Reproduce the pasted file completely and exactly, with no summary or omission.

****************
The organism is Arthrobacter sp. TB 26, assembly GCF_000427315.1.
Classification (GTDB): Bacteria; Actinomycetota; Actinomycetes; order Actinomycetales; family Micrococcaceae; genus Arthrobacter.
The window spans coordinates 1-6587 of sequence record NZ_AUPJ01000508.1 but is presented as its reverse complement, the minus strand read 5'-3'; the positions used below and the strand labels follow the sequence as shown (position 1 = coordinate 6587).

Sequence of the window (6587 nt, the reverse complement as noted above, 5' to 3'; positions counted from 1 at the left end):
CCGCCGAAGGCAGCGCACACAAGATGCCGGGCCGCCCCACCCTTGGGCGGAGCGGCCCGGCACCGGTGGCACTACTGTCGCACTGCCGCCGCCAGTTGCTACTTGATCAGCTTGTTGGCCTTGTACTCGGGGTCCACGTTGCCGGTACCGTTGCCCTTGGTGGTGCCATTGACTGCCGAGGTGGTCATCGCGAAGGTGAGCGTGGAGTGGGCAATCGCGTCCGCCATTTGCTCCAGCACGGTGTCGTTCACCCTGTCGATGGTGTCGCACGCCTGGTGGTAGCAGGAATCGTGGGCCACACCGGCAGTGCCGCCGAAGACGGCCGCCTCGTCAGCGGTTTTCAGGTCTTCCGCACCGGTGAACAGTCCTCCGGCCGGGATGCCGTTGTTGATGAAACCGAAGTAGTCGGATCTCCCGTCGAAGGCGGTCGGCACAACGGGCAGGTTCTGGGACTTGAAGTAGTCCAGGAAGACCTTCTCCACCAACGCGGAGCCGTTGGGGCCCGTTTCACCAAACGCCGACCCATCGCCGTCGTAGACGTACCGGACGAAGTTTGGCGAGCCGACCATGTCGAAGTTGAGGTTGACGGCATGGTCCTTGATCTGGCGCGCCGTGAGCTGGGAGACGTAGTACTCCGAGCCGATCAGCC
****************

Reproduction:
The organism is Arthrobacter sp. TB 26, assembly GCF_000427315.1.
Classification (GTDB): Bacteria; Actinomycetota; Actinomycetes; order Actinomycetales; family Micrococcaceae; genus Arthrobacter.
The window spans coordinates 1-6587 of sequence record NZ_AUPJ01000508.1 but is presented as its reverse complement, the minus strand read 5'-3'; the positions used below and the strand labels follow the sequence as shown (position 1 = coordinate 6587).

Sequence of the window (6587 nt, the reverse complement as noted above, 5' to 3'; positions counted from 1 at the left end):
CCGCCGAAGGCAGCGCACACAAGATGCCGGGCCGCCCCACCCTTGGGCGGAGCGGCCCGGCACCGGTGGCACTACTGTCGCACTGCCGCCGCCAGTTGCTACTTGATCAGCTTGTTGGCCTTGTACTCGGGGTCCACGTTGCCGGTACCGTTGCCCTTGGTGGTGCCATTGACTGCCGAGGTGGTCATCGCGAAGGTGAGCGTGGAGTGGGCAATCGCGTCCGCCATTTGCTCCAGCACGGTGTCGTTCACCCTGTCGATGGTGTCGCACGCCTGGTGGTAGCAGGAATCGTGGGCCACACCGGCAGTGCCGCCGAAGACGGCCGCCTCGTCAGCGGTTTTCAGGTCTTCCGCACCGGTGAACAGTCCTCCGGCCGGGATGCCGTTGTTGATGAAACCGAAGTAGTCGGATCTCCCGTCGAAGGCGGTCGGCACAACGGGCAGGTTCTGGGACTTGAAGTAGTCCAGGAAGACCTTCTCCACCAACGCGGAGCCGTTGGGGCCCGTTTCACCAAACGCCGACCCATCGCCGTCGTAGACGTACCGGACGAAGTTTGGCGAGCCGACCATGTCGAAGTTGAGGTTGACGGCATGGTCCTTGATCTGGCGCGCCGTGAGCTGGGAGACGTAGTACTCCGAGCCGATCAGCC